In the ‘real world’, love may not last forever, but it appears that meaningful use does, at least for medical practices having a love-hate relationship with the Meaningful Use (MU) program’s requirements. It seems that some of the shine has worn off, with three out of four practioners surveyed reporting spending more time on meeting program mandates while failing to improve hands-on patient care. Why are more doctors reaching these conclusions? What can your practice do to stay on MU track while maintaining quality care?”
Is meaningful use is declining among practices?
Steve Stack, president of the American Medical Association reported that at the present time, 52 percent of all Medicare physicians and providers are receiving a one percent penalty due to not participating in meaningful use. Another 10 to 11 percent of doctors are at stage 2 of the MU program.
Stack believed that one of the primary reasons physicians have shied away from participating in MU is that the program mandates that specific things be done in ways that doctors do not believe helps improve patient care quality. In fact, the mandates tend to make providers less efficient in patient care, creating challenges because as Stack put it “the physician is turned into a typist and clerk.”
According to the Deloitte survey many smaller practices lack both technical and leadership assistance to enable deploying EHR as well as completing changes in the administrative processes. Consequently, they fear that they will be unable to not only maintain activity but to reach a reasonable ROI (return on investment) as well.
Meaningful use: costly, complicated and challenging
Among the 18 percent of physicians who have opted out thus far, a full 70 percent had no future plans to implement MU in their practices. Much of that is due to the fact that the incentive program holds less attraction for those who haven’t begun meaningful use; because it’s an “all or nothing” program, providers need to successfully complete the entire program or incur penalties. This all-or-none approach is not reasonable nor does it make it more likely for practices which have invested much time and money to attempt to fulfill program requirements when there is such a high likelihood of failure compared to the chances of success.
The program’s strict requirements as well as its complexity all serve as disincentives for participation, adds Stack.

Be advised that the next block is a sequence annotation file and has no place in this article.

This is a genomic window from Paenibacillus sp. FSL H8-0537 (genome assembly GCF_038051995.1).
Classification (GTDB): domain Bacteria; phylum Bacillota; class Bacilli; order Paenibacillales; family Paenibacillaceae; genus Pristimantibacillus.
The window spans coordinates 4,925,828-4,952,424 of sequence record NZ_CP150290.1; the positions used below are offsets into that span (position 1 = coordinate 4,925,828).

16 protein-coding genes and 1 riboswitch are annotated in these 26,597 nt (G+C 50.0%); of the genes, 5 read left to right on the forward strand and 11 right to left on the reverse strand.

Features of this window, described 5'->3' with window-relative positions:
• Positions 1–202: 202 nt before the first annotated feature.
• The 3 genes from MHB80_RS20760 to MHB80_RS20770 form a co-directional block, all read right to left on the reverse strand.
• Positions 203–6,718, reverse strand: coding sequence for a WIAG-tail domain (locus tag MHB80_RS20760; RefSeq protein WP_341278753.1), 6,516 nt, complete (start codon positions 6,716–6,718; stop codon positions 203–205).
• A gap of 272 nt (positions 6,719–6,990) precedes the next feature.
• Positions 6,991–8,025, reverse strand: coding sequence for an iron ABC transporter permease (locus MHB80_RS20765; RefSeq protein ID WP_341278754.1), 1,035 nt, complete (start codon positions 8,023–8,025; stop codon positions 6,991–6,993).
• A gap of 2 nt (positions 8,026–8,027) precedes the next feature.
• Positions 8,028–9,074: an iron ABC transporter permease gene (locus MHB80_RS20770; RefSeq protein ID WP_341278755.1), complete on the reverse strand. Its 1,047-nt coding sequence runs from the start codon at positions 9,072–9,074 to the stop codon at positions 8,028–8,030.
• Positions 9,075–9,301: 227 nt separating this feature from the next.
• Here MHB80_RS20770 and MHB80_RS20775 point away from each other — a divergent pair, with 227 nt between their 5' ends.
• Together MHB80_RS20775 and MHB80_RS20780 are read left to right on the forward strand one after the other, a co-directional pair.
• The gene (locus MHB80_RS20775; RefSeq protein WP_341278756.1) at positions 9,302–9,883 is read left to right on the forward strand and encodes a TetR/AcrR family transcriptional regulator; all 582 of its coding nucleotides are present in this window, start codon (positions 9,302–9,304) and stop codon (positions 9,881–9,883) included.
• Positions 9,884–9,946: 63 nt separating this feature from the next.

The cost of buying and installing expensive software which can run into the tens of thousands of dollars can make implementation prohibitively expensive for smaller practices. Between the overall costs of entry, additional incentives that are difficult to achieve and low penalties, there is little motivation for practices to move beyond stage one, believes Shaun Conrad, a health care advisory manager at Ernst & Young.
What’s ahead for meaningful use?
With CMS penalties beginning this year, there aren’t many options available for those who want to avoid participating. Giving up board certification, Medicare and Medicaid patients, and taking cash-only or moving to a state with no EHR requirements are not options for most practices.
While meaningful use is here for the foreseeable future, the Office of the National Coordinator (ONC) is taking comments from physicians and others on MU. Providers can contact their specialty organizations as well as state medical associations to become involved in further discussions about American Board of Medical Specialties (ABMS) mandates.
Partnering with a professional medical claims service can ease some of the MU challenges and reduce the chances of non-compliance. M-Scribe Technologies, LLC, has been helping practices of all sizes and specialties with billing, coding and documentation since 2002. Contact M-Scribe for a complete, confidential analysis of your practice’s needs and ensure your peace of mind from compliance with state and federal guidelines.